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Thursday, August 06, 2009

The Politics of Pop

Editorial by Mark Mayhey reporting from London, UK

Pop art Tarkan hanging on gallery wall

In my series of essays about youth and pop culture I gave the view that pop stars shouldn't ever get serious, or take themselves too seriously, but of course pop stars all too often do. With celebrity popsters busying themselves outside of music with the activist fad - like Turkey's own pop child Tarkan - do they do so at the risk of damaging their mainstream popularity, by ignoring pop's own politics as to what being popular means?

Pop in Politics

In America, even those that fall outside of the pop remit, musicians have often served as irresistible, and frustrating candidates, for political branding. Elvis Presley offered his help in the government's war on drugs; Bob Dylan taunted his admirers by implying that he was for the Vietnam War. Louis Armstrong, accused by fellow blacks of being a grinning Uncle Tom, shocked the world when he called President Eisenhower "two-faced" on civil rights and said "the government can go to hell."

US politicians, in turn, have a history of celebrity fascination/revulsion - from the Washington legislators who condemned Ingrid Bergman as an adulteress to Jimmy Carter quoting Dylan's lyrics as he campaigned for US president in 1976. Tarkan, too, has had his fair share of strife with politicians in his home nation, even taking one of them to court - the late Mehmet Gül over public remarks about his sexuality - while showing an active interest in social causes as far back as 1993.

It is possibly a natural development then that, since releasing his 2006 English album, the Turkish popstar has signalled in interviews an interest in "being Bono" - the term we comically use in the reporter handbook - for musicians that want to take up political causes, like its most famous proponent from the Irish rock band U2.

"Being Bono"

The desire to be Bono is a relatively new term coined by commentators, but musicians in America have taken up political causes and written songs for social change since the sixties, while in Turkey, the musical folk tradition had moved away from spiritual invocations to socio-politically active lyrics in the seventies and eighties, following a humanistic route tracing further back than the sixties to their own cultural roots and thirteenth century philosopher and humanist Yunus Emre.

The Hand of Chris: Coldplay's Chris Martin seems possessed of the belief that two black lines inked on his hand can somehow help end poverty; Picture/Oxfam
The Hand of Chris: Coldplay's
Chris Martin seems possessed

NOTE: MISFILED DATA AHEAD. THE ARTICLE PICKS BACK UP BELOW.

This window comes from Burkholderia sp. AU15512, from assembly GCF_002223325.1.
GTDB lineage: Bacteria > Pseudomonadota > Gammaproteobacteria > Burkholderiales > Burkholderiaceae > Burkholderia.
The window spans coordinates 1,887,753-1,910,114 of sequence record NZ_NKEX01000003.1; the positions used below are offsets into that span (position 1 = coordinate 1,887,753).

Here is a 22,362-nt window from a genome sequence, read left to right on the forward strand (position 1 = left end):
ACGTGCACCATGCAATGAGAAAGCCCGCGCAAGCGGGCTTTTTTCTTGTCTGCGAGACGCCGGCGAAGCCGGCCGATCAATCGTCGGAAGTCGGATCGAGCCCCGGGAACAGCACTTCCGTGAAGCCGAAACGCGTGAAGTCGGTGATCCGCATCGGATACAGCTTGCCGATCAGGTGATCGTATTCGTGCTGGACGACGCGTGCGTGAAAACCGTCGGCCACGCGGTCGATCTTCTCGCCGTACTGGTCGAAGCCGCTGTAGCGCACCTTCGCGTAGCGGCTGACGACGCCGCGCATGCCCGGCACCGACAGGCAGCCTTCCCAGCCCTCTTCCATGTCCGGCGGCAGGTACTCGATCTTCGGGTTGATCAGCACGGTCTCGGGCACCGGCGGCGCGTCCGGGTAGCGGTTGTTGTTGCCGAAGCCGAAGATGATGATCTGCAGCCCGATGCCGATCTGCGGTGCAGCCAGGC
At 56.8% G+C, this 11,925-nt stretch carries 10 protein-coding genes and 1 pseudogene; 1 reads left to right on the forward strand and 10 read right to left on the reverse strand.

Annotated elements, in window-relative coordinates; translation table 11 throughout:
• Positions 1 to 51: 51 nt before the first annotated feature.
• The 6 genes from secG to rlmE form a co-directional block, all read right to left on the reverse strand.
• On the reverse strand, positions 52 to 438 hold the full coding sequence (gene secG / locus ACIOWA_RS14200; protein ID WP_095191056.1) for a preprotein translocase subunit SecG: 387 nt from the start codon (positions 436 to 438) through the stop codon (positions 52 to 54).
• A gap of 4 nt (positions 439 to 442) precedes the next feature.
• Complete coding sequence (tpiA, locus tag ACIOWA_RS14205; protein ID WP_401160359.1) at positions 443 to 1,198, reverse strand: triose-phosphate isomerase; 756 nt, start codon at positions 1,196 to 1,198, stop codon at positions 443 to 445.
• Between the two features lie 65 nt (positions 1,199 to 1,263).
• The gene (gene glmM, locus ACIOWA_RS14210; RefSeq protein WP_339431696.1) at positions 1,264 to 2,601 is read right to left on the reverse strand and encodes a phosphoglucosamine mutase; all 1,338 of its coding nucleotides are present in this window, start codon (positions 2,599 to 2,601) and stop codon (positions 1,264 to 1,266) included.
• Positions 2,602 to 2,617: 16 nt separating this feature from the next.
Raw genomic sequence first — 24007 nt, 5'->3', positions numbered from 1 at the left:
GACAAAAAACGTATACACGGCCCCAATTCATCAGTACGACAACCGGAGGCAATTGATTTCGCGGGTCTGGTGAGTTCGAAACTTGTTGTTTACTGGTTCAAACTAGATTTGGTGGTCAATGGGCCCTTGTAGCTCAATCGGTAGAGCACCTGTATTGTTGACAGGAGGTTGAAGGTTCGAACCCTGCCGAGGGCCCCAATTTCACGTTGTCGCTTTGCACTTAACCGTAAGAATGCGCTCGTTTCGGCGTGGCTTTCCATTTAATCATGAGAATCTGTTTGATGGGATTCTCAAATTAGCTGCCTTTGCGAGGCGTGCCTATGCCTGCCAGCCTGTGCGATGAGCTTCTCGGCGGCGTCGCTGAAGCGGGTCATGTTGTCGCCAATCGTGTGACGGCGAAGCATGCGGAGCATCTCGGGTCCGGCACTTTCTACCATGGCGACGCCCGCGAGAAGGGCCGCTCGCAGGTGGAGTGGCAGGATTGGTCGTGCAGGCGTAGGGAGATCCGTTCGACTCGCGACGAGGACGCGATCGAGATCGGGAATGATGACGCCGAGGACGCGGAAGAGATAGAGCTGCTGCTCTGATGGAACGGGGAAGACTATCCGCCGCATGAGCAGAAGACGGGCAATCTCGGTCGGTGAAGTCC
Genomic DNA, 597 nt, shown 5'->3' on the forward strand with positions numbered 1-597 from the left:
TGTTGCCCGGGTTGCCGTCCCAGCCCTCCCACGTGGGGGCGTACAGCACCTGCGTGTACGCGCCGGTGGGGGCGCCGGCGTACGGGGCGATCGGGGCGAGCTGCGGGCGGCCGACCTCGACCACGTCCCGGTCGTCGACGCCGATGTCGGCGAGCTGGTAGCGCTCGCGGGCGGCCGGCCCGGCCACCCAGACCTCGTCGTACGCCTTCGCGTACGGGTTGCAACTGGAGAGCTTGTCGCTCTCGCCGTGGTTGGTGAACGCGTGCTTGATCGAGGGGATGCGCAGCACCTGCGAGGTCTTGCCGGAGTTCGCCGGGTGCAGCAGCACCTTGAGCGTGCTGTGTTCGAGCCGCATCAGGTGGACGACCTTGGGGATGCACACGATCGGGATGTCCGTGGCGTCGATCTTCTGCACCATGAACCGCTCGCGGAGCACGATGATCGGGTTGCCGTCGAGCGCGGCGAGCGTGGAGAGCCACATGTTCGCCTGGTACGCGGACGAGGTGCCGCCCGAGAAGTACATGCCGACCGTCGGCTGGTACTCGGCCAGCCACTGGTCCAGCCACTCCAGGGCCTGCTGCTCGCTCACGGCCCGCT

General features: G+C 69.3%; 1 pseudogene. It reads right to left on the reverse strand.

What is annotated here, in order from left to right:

of the belief that two black lines
inked on his hand can somehow help end poverty;
Picture/Oxfam
However, the singer as charity campaigning, politician bothering, one-track-record is a more recent phenomena and one reserved exclusively for multi-millionaires.

While British musician Bob Geldof certainly kick-started the craze with Band Aid (with Michael Jackson's own take with USA for Africa), it was Bono who paved the way for a one-man-show – proving that presidents and popes were so dismally desperate to seem in touch with the populace that they'd happily let degenerate, badly dressed, sunglasses-sporting rock stars tell them how to run the world, in exchange for a photo opportunity (Jackson mixed with the elite but was too soft spoken to ever demand anything).

It's a role that Coldplay's Chris Martin seemingly can't wait to fill – while determined to appear humble and unaffected by the third-world-debt sized wads of cash rolling in to his royalties account, he still became possessed of the belief that two black lines inked on his grubby hand would somehow help end the highly complex problem of poverty.

I wonder if it can only be a matter of time before pop artists all across the globe demand a sit-down summit with Barack Obama to demand an end to all war, famine and general unpleasantness?

Popularism, Partisanship or just Pretentiousness?

Tarkan could be in danger of a little bit of this pretentiousness himself; take just recently: Doesn't it sound a trite wrong for a pop singer to talk about children in run-down schools one moment, while literally in the next jetting off to deep sea dive in a luxury hotel in sunny Egypt?

His many and varied critics back home will say that he could have donated proceeds or built a school in that region, rather than gearing up for another social campaign - something which could also be seen as a promotional vehicle for him, or (to be real cynical) just another opportunity for one more photo shoot.

Still, the reality is that Tarkan is need of neither, and doesn't seem to be making too many grand gestures - no where near in the league of his British and US counterparts at any least - and it's a miracle that the Turkish singer hasn't fallen victim so far to the trappings of celebrity (to be as shallow as the fashion industry or patronising, fake and pointless as a fashion magazine for example). But is he opening himself up to the danger of falling into the mine field of political issues, in trying to look more substantial by giving his time, if not his money, to good causes?